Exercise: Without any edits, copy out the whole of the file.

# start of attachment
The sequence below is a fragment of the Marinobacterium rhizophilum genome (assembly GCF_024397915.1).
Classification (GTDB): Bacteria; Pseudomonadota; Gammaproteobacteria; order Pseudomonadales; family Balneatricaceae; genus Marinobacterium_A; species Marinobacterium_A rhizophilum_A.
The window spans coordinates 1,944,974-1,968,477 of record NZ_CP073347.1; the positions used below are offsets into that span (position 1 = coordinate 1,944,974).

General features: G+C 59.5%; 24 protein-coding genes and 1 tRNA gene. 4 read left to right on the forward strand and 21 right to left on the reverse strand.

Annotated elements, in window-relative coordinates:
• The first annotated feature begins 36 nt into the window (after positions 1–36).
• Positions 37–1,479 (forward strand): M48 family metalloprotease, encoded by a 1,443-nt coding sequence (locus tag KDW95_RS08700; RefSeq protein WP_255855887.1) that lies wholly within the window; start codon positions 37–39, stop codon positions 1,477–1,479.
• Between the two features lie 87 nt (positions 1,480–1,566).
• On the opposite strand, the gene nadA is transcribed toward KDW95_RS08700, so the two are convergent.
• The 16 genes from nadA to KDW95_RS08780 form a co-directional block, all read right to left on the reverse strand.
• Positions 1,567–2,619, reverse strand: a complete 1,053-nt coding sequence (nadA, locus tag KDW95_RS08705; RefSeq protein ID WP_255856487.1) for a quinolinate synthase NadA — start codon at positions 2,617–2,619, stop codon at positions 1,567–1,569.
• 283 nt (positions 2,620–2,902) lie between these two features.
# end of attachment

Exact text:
The sequence below is a fragment of the Marinobacterium rhizophilum genome (assembly GCF_024397915.1).
Classification (GTDB): Bacteria; Pseudomonadota; Gammaproteobacteria; order Pseudomonadales; family Balneatricaceae; genus Marinobacterium_A; species Marinobacterium_A rhizophilum_A.
The window spans coordinates 1,944,974-1,968,477 of record NZ_CP073347.1; the positions used below are offsets into that span (position 1 = coordinate 1,944,974).

General features: G+C 59.5%; 24 protein-coding genes and 1 tRNA gene. 4 read left to right on the forward strand and 21 right to left on the reverse strand.

Annotated elements, in window-relative coordinates:
• The first annotated feature begins 36 nt into the window (after positions 1–36).
• Positions 37–1,479 (forward strand): M48 family metalloprotease, encoded by a 1,443-nt coding sequence (locus tag KDW95_RS08700; RefSeq protein WP_255855887.1) that lies wholly within the window; start codon positions 37–39, stop codon positions 1,477–1,479.
• Between the two features lie 87 nt (positions 1,480–1,566).
• On the opposite strand, the gene nadA is transcribed toward KDW95_RS08700, so the two are convergent.
• The 16 genes from nadA to KDW95_RS08780 form a co-directional block, all read right to left on the reverse strand.
• Positions 1,567–2,619, reverse strand: a complete 1,053-nt coding sequence (nadA, locus tag KDW95_RS08705; RefSeq protein ID WP_255856487.1) for a quinolinate synthase NadA — start codon at positions 2,617–2,619, stop codon at positions 1,567–1,569.
• 283 nt (positions 2,620–2,902) lie between these two features.